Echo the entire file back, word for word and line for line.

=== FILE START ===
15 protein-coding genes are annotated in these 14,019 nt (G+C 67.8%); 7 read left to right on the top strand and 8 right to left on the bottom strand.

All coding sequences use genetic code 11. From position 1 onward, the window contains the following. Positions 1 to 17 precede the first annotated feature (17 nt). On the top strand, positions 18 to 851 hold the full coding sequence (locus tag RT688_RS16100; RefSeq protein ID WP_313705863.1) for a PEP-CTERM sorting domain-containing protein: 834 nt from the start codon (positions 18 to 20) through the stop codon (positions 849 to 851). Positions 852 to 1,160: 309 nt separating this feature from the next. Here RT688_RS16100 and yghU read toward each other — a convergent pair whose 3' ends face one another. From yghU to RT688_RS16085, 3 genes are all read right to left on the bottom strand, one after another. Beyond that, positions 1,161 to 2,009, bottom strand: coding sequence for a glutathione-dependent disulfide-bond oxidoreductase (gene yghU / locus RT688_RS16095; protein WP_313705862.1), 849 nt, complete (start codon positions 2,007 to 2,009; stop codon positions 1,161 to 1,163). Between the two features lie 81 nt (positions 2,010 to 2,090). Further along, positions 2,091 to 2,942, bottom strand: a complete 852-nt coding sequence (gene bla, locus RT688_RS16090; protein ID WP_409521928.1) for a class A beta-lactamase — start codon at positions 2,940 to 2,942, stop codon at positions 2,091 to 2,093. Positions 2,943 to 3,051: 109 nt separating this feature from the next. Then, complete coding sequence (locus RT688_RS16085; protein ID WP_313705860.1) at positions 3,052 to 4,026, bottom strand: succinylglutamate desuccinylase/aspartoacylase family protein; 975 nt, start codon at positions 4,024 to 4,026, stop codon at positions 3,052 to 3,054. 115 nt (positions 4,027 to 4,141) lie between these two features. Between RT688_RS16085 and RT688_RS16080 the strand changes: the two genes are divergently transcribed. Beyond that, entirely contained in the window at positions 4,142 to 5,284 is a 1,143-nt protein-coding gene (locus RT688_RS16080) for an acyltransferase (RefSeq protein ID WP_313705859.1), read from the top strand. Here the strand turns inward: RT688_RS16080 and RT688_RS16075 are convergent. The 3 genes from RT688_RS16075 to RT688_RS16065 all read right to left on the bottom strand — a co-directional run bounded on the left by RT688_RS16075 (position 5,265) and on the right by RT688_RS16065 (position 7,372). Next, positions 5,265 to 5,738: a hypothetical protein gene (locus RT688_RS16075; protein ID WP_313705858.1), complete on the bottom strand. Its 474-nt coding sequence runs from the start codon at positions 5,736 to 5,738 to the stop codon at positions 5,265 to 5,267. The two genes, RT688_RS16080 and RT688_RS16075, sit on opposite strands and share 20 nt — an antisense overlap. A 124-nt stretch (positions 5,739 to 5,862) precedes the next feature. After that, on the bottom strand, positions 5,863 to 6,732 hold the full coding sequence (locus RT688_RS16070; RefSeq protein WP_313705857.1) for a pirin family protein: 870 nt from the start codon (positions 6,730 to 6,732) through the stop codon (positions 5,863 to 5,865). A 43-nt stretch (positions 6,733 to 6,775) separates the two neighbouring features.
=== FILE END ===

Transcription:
15 protein-coding genes are annotated in these 14,019 nt (G+C 67.8%); 7 read left to right on the top strand and 8 right to left on the bottom strand.

All coding sequences use genetic code 11. From position 1 onward, the window contains the following. Positions 1 to 17 precede the first annotated feature (17 nt). On the top strand, positions 18 to 851 hold the full coding sequence (locus tag RT688_RS16100; RefSeq protein ID WP_313705863.1) for a PEP-CTERM sorting domain-containing protein: 834 nt from the start codon (positions 18 to 20) through the stop codon (positions 849 to 851). Positions 852 to 1,160: 309 nt separating this feature from the next. Here RT688_RS16100 and yghU read toward each other — a convergent pair whose 3' ends face one another. From yghU to RT688_RS16085, 3 genes are all read right to left on the bottom strand, one after another. Beyond that, positions 1,161 to 2,009, bottom strand: coding sequence for a glutathione-dependent disulfide-bond oxidoreductase (gene yghU / locus RT688_RS16095; protein WP_313705862.1), 849 nt, complete (start codon positions 2,007 to 2,009; stop codon positions 1,161 to 1,163). Between the two features lie 81 nt (positions 2,010 to 2,090). Further along, positions 2,091 to 2,942, bottom strand: a complete 852-nt coding sequence (gene bla, locus RT688_RS16090; protein ID WP_409521928.1) for a class A beta-lactamase — start codon at positions 2,940 to 2,942, stop codon at positions 2,091 to 2,093. Positions 2,943 to 3,051: 109 nt separating this feature from the next. Then, complete coding sequence (locus RT688_RS16085; protein ID WP_313705860.1) at positions 3,052 to 4,026, bottom strand: succinylglutamate desuccinylase/aspartoacylase family protein; 975 nt, start codon at positions 4,024 to 4,026, stop codon at positions 3,052 to 3,054. 115 nt (positions 4,027 to 4,141) lie between these two features. Between RT688_RS16085 and RT688_RS16080 the strand changes: the two genes are divergently transcribed. Beyond that, entirely contained in the window at positions 4,142 to 5,284 is a 1,143-nt protein-coding gene (locus RT688_RS16080) for an acyltransferase (RefSeq protein ID WP_313705859.1), read from the top strand. Here the strand turns inward: RT688_RS16080 and RT688_RS16075 are convergent. The 3 genes from RT688_RS16075 to RT688_RS16065 all read right to left on the bottom strand — a co-directional run bounded on the left by RT688_RS16075 (position 5,265) and on the right by RT688_RS16065 (position 7,372). Next, positions 5,265 to 5,738: a hypothetical protein gene (locus RT688_RS16075; protein ID WP_313705858.1), complete on the bottom strand. Its 474-nt coding sequence runs from the start codon at positions 5,736 to 5,738 to the stop codon at positions 5,265 to 5,267. The two genes, RT688_RS16080 and RT688_RS16075, sit on opposite strands and share 20 nt — an antisense overlap. A 124-nt stretch (positions 5,739 to 5,862) precedes the next feature. After that, on the bottom strand, positions 5,863 to 6,732 hold the full coding sequence (locus RT688_RS16070; RefSeq protein WP_313705857.1) for a pirin family protein: 870 nt from the start codon (positions 6,730 to 6,732) through the stop codon (positions 5,863 to 5,865). A 43-nt stretch (positions 6,733 to 6,775) separates the two neighbouring features.